- Syntax: +attack <Player/Thing> at <Difficulty>
This will perform the necessary rolls involved in attacking another player, including hit and damage rolls, factoring skills, weapons, and armor as needed. If the attack is successful, it DOES NOT apply damage to the target. When in doubt in the area of difficulty, the default is 30. Higher difficulties makes attacks more difficult.
+sinfo +attack damage
- Syntax: +attack/damage <Player/Thing> at <Difficulty>
This will perform the necessary rolls involved in attacking another player, including hit and damage rolls, factoring skills, weapons, and armor as needed. If the attack is successful, it WILL apply damage to the target. When in doubt in the area of difficulty, the default is 30. Higher difficulties makes attacks more difficult.
+attack works differently than +taskroll.
When you +taskroll, a random number is chosen between 0 and whatever difficulty number you designate (+taskroll skill at #). If your adjusted attribute/skill is greater than the results of the random number, you succeed. For this reason, if you choose a difficulty that is below your adjusted attribute/skill, you will most likely succeed. However, there is always a chance for a critical failure regardless of skill level & difficulty. The general default for +taskroll is around 50. It can be lower or higher depending on the task you are trying to accomplish and the conditions under which you're trying to accomplish it. (Example: Climbing a ladder vs climbing a ladder in a windstorm.)
+attack is more complicated. The *simplest* way of explaining it is to say that the difficulty you choose for +attack is your chance of failure assuming attack and defense skills are equal. So, if you have Firearms: Sidearms at 40 and you shoot someone with Dodge 40 and roll +attack <target> at 50, you have a 50% chance of failure. For this reason, we recommend that difficulties for +attack start around 30. Otherwise, statistically speaking, you're going to miss every other shot unless there is a HUGE skill level gap in your favor.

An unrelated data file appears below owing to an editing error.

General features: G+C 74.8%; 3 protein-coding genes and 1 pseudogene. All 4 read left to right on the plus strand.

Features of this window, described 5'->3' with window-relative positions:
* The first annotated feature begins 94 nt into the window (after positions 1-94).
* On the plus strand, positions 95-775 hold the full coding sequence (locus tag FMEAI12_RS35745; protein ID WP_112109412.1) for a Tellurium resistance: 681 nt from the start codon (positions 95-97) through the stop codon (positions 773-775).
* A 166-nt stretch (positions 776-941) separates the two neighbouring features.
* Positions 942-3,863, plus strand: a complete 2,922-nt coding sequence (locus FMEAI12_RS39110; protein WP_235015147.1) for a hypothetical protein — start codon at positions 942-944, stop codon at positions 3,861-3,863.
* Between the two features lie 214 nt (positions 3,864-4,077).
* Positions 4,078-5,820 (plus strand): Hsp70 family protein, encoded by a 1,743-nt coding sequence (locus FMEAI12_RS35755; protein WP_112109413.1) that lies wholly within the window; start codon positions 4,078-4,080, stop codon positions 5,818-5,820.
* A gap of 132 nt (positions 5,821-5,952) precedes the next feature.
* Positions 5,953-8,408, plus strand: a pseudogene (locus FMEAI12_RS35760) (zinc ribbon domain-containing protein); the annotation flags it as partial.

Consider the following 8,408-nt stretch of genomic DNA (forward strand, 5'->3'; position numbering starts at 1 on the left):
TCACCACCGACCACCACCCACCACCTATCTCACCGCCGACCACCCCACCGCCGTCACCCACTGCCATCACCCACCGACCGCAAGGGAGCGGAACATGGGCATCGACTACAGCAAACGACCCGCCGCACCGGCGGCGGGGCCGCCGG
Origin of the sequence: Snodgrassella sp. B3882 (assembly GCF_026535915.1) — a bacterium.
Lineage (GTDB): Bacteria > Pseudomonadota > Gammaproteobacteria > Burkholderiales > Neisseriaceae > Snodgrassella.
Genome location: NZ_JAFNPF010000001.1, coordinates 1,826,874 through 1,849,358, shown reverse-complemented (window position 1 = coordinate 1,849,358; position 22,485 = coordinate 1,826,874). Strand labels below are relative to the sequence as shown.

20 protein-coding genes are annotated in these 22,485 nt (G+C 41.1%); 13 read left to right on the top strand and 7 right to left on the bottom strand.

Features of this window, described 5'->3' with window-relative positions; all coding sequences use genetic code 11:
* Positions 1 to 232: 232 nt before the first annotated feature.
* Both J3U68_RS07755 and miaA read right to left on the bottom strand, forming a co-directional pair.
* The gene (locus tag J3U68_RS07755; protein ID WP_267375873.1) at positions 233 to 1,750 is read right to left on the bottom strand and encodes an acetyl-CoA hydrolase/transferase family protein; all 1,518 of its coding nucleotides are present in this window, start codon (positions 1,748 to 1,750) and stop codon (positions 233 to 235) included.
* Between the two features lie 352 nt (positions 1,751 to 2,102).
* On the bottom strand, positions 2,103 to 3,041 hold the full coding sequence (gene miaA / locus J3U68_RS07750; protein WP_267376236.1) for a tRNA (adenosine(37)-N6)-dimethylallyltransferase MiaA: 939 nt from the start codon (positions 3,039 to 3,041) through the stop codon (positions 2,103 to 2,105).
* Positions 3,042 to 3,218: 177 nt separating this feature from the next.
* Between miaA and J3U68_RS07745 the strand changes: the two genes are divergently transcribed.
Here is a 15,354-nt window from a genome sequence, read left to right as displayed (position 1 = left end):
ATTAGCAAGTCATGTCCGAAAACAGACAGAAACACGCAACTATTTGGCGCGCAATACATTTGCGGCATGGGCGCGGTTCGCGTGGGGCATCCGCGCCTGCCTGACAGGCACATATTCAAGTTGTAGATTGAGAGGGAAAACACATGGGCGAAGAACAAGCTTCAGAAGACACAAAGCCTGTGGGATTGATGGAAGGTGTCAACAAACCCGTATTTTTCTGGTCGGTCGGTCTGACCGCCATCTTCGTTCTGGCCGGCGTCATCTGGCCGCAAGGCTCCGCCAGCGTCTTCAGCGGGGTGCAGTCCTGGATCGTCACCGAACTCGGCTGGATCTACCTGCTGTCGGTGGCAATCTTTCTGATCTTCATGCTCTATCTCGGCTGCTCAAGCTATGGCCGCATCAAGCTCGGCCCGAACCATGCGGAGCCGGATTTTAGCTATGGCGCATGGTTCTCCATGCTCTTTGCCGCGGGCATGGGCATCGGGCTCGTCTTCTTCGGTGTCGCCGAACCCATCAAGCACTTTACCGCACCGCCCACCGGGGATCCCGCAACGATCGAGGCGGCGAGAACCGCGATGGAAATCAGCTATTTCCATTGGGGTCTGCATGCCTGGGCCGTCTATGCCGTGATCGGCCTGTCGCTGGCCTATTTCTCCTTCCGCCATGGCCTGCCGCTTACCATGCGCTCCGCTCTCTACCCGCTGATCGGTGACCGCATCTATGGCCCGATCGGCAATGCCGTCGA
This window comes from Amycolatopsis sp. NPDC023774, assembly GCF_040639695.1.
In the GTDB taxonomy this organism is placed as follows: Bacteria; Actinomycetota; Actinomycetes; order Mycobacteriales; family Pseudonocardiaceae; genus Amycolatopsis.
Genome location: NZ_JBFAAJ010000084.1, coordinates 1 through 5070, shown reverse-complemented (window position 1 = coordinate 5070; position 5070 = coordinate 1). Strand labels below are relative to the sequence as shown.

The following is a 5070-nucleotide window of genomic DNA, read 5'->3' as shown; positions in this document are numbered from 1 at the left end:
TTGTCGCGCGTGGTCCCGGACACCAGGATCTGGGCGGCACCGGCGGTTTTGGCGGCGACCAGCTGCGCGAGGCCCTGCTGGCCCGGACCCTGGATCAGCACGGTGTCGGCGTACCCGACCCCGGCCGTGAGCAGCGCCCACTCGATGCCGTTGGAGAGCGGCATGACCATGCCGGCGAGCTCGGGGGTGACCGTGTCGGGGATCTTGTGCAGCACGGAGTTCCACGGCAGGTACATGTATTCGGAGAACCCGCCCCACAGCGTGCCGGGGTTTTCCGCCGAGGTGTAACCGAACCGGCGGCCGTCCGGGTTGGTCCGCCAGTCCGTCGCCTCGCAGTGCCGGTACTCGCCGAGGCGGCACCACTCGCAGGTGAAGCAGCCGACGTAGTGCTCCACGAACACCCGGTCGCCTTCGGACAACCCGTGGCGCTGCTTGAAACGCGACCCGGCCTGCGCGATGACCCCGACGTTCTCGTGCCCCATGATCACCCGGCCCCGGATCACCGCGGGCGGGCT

Now, of course, that isn't quite the full picture and those of you who are really into game mechanics will want to know more. Here is how it works:
When you +attack, the code generates a random number between 1 and 100. If the number is 1-4, you fail. If it is 96-100, you succeed. If it is 5-95, it applies a calculation:
(roll - difficulty) + (attack/2 - dodge/2)
If the result of the above calculation is negative, you fail. If it is 0 or a positive number, you succeed.
Basically, your roll must meet or exceed your difficulty after adjustments for skill disparity are applied. Because the roll is a 1-100 roll, we can say that the difficulty is approximately your percentage chance of failure.
Joy (Firearms: Sidearms 60) attacks Rapture (Dodge 50) at difficulty 30. A random number is generated: 75 This number is not 1-4 or 96-100, so the calculation is applied. (75 - 30) + (60/2 - 50/2) = 50 (success)
Joy (Firearms: Sidearms 60) attacks Rapture (Dodge 50) at difficulty 30. A random number is generated: 20 This number is not 1-4 or 96-100, so the calculation is applied. (20 - 30) + (60/2 - 50/2) = -5 (failure)
Now, in the above example if the difficulty were 25 rather than 30:
(20 - 25) + (60/2 - 50/2) = 0 (success)
Even though a 20 was rolled, the +5 bonus due to skill disparity comes to the rescue!
TL;DR -- Use 50 as your starting difficulty for +taskroll, but 30 for +attack. Difficulties can and should be scaled up and down as appropriate for the situation and action being taken.
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